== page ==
Mr. Hague: To ask the Secretary of State for Foreign and Commonwealth Affairs what progress has been made in the establishment of a UN mission to Zimbabwe to monitor human rights; and if he will make a statement. 
David Miliband: In our contacts with the UN Secretary-General, we continue to encourage the UN to send an envoy or mission to Zimbabwe to monitor the worsening human rights situation in that country. This is urgently needed before the presidential election on 27 June.
It is impossible to know the full extent of the financial solvency of the government of Zimbabwe for varied reasons including lack of disclosure on public
finances and debt. The country's economy is in ruins through the economic and political mismanagement of Robert Mugabe and his ZANU-PF government. But we do know the policy of the Reserve Bank of Zimbabwe to continue printing money is a major driver of the country's hyper-inflation which, according to leaked government sources, had reached 355,000 per cent. in March.
Mr. Hancock: To ask the Secretary of State for Foreign and Commonwealth Affairs what recent representations he has made to the government of Zimbabwe on the treatment of trade unionists in that country, with particular reference to trades union leaders Lovemore Matombo and Wellington Chibebe; and if he will make a statement. 
Meg Munn: We, along with EU colleagues, regularly raise our concerns about human rights with the Government of Zimbabwe. Sadly, they have disregarded our calls for respect of the rule of law and the cessation of violence and intimidation of those who have stood up for their rights.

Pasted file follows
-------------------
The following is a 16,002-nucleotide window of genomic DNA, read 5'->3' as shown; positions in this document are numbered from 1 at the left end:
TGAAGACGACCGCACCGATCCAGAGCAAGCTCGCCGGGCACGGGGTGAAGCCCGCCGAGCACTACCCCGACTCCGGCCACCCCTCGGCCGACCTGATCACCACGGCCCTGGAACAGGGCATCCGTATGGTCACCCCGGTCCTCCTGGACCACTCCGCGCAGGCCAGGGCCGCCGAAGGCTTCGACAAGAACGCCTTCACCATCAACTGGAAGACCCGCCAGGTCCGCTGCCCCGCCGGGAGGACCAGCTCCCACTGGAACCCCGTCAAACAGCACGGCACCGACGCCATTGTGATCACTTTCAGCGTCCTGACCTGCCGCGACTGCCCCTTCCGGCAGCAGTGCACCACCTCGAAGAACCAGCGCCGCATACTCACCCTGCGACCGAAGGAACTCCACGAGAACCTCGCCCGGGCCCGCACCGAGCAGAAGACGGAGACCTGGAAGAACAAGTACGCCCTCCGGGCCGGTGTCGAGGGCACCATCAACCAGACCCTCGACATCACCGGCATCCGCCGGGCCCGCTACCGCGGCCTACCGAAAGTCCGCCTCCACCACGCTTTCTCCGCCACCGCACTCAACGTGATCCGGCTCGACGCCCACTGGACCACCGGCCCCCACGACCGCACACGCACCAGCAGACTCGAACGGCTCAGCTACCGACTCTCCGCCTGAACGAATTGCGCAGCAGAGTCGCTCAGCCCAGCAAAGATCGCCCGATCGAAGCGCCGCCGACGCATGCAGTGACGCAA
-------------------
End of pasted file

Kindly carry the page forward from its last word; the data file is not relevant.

In spite of the challenges they face, ordinary members of civil society including trade union members remain committed to democratic change in Zimbabwe. We applaud their efforts to effect change through peaceful and legitimate means. Government officials carefully monitor the situation, including the extent of human rights abuses.
Mr. Clifton-Brown: To ask the Secretary of State for Foreign and Commonwealth Affairs what reports he has received on whether the cargo of weapons from China destined for Zimbabwe has been delivered to that country. 
Meg Munn: We were given assurances by the relevant governments that no official shipment of arms had been allowed; however, we are aware of media reports that the arms shipment has been delivered and are making enquiries to establish the accuracy of the information.
Mr. Hunt: To ask the Secretary of State for Culture, Media and Sport how much (a) the Big Lottery Fund, (b) the Heritage Lottery Fund, (c) Arts Council England, (d) Sport England, (e) UK Sport and (f) the UK Film Council spent on conferences in each of the last three years; and what percentage of each was funded out of National Lottery income. 
Mr. Sutcliffe [holding answer 20 May 2008]: Figures for the amount spent on conferences in each of the last three years, and the percentage that was funded out of national lottery income, as provided by the bodies in question, are as follows:
|Cost 2007-08 (£) (Percentage out of national lottery income)||Cost 2006-07 (£) (Percentage out of national lottery income)||Cost 2005-06 (£) (Percentage out of national lottery income)|
1. Aggregated information down to this level of detail is not available prior to 2004.
2. Except where stated the information provided is on 1 April each year.
3. There have been many changes to the structure of the Department since 1997-including amalgamation of divisions.
4. Staff who are unpaid i.e. on long term leave are not included.
5. Staff on maternity leave are not included.